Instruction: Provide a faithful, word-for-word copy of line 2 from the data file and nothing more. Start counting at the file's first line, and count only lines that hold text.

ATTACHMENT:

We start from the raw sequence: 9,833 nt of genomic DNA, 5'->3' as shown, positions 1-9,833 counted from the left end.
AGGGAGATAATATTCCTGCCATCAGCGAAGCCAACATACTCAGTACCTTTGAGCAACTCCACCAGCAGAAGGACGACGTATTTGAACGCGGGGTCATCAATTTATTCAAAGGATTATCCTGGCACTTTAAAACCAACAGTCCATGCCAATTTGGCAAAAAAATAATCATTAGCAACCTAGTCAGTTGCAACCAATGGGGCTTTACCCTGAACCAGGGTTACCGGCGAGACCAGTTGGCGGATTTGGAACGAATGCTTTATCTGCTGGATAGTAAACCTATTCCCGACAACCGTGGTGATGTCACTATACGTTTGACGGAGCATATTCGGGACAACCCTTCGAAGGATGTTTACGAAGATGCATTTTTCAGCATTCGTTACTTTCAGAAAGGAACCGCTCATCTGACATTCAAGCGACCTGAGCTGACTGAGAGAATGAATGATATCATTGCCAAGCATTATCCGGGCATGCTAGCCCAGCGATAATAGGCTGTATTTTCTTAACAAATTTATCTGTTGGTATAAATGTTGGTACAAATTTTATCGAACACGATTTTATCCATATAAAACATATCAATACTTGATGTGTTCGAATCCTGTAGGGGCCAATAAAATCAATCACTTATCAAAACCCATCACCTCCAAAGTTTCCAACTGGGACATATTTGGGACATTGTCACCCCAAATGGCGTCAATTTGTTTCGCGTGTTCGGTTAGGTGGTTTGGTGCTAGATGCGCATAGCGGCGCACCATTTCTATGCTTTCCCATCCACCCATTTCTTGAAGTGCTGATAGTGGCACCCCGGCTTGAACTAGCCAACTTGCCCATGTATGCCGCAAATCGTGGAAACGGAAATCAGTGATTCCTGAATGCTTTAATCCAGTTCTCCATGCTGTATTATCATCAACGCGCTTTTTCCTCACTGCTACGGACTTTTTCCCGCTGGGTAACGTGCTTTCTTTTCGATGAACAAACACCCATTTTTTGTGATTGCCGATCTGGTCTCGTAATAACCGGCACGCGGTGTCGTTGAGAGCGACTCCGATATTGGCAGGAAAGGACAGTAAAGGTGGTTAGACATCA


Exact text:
AGGGAGATAATATTCCTGCCATCAGCGAAGCCAACATACTCAGTACCTTTGAGCAACTCCACCAGCAGAAGGACGACGTATTTGAACGCGGGGTCATCAATTTATTCAAAGGATTATCCTGGCACTTTAAAACCAACAGTCCATGCCAATTTGGCAAAAAAATAATCATTAGCAACCTAGTCAGTTGCAACCAATGGGGCTTTACCCTGAACCAGGGTTACCGGCGAGACCAGTTGGCGGATTTGGAACGAATGCTTTATCTGCTGGATAGTAAACCTATTCCCGACAACCGTGGTGATGTCACTATACGTTTGACGGAGCATATTCGGGACAACCCTTCGAAGGATGTTTACGAAGATGCATTTTTCAGCATTCGTTACTTTCAGAAAGGAACCGCTCATCTGACATTCAAGCGACCTGAGCTGACTGAGAGAATGAATGATATCATTGCCAAGCATTATCCGGGCATGCTAGCCCAGCGATAATAGGCTGTATTTTCTTAACAAATTTATCTGTTGGTATAAATGTTGGTACAAATTTTATCGAACACGATTTTATCCATATAAAACATATCAATACTTGATGTGTTCGAATCCTGTAGGGGCCAATAAAATCAATCACTTATCAAAACCCATCACCTCCAAAGTTTCCAACTGGGACATATTTGGGACATTGTCACCCCAAATGGCGTCAATTTGTTTCGCGTGTTCGGTTAGGTGGTTTGGTGCTAGATGCGCATAGCGGCGCACCATTTCTATGCTTTCCCATCCACCCATTTCTTGAAGTGCTGATAGTGGCACCCCGGCTTGAACTAGCCAACTTGCCCATGTATGCCGCAAATCGTGGAAACGGAAATCAGTGATTCCTGAATGCTTTAATCCAGTTCTCCATGCTGTATTATCATCAACGCGCTTTTTCCTCACTGCTACGGACTTTTTCCCGCTGGGTAACGTGCTTTCTTTTCGATGAACAAACACCCATTTTTTGTGATTGCCGATCTGGTCTCGTAATAACCGGCACGCGGTGTCGTTGAGAGCGACTCCGATATTGGCAGGAAAGGACAGTAAAGGTGGTTAGACATCA